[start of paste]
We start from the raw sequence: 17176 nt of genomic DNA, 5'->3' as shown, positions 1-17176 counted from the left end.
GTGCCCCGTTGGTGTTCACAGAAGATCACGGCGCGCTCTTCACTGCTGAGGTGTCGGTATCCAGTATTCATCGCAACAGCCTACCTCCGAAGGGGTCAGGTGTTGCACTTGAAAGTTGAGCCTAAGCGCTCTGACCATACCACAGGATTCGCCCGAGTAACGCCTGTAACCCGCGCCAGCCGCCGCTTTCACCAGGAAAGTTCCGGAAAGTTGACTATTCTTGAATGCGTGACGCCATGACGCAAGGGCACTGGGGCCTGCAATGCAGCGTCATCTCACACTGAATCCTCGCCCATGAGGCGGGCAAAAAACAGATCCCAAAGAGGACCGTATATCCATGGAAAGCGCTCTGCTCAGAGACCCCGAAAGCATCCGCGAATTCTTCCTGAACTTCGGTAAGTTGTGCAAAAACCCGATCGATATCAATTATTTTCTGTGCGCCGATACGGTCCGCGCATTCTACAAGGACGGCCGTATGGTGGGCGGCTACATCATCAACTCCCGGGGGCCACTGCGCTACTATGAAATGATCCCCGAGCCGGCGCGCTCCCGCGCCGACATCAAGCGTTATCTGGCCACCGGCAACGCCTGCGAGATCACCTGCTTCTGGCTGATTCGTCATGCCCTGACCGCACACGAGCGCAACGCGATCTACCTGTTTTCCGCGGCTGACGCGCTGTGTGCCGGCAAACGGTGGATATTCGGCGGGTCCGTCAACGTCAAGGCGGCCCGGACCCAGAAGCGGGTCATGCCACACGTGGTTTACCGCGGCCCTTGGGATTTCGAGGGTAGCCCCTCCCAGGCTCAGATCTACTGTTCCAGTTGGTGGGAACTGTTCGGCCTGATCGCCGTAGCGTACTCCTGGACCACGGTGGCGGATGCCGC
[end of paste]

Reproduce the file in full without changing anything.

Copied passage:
We start from the raw sequence: 17176 nt of genomic DNA, 5'->3' as shown, positions 1-17176 counted from the left end.
GTGCCCCGTTGGTGTTCACAGAAGATCACGGCGCGCTCTTCACTGCTGAGGTGTCGGTATCCAGTATTCATCGCAACAGCCTACCTCCGAAGGGGTCAGGTGTTGCACTTGAAAGTTGAGCCTAAGCGCTCTGACCATACCACAGGATTCGCCCGAGTAACGCCTGTAACCCGCGCCAGCCGCCGCTTTCACCAGGAAAGTTCCGGAAAGTTGACTATTCTTGAATGCGTGACGCCATGACGCAAGGGCACTGGGGCCTGCAATGCAGCGTCATCTCACACTGAATCCTCGCCCATGAGGCGGGCAAAAAACAGATCCCAAAGAGGACCGTATATCCATGGAAAGCGCTCTGCTCAGAGACCCCGAAAGCATCCGCGAATTCTTCCTGAACTTCGGTAAGTTGTGCAAAAACCCGATCGATATCAATTATTTTCTGTGCGCCGATACGGTCCGCGCATTCTACAAGGACGGCCGTATGGTGGGCGGCTACATCATCAACTCCCGGGGGCCACTGCGCTACTATGAAATGATCCCCGAGCCGGCGCGCTCCCGCGCCGACATCAAGCGTTATCTGGCCACCGGCAACGCCTGCGAGATCACCTGCTTCTGGCTGATTCGTCATGCCCTGACCGCACACGAGCGCAACGCGATCTACCTGTTTTCCGCGGCTGACGCGCTGTGTGCCGGCAAACGGTGGATATTCGGCGGGTCCGTCAACGTCAAGGCGGCCCGGACCCAGAAGCGGGTCATGCCACACGTGGTTTACCGCGGCCCTTGGGATTTCGAGGGTAGCCCCTCCCAGGCTCAGATCTACTGTTCCAGTTGGTGGGAACTGTTCGGCCTGATCGCCGTAGCGTACTCCTGGACCACGGTGGCGGATGCCGC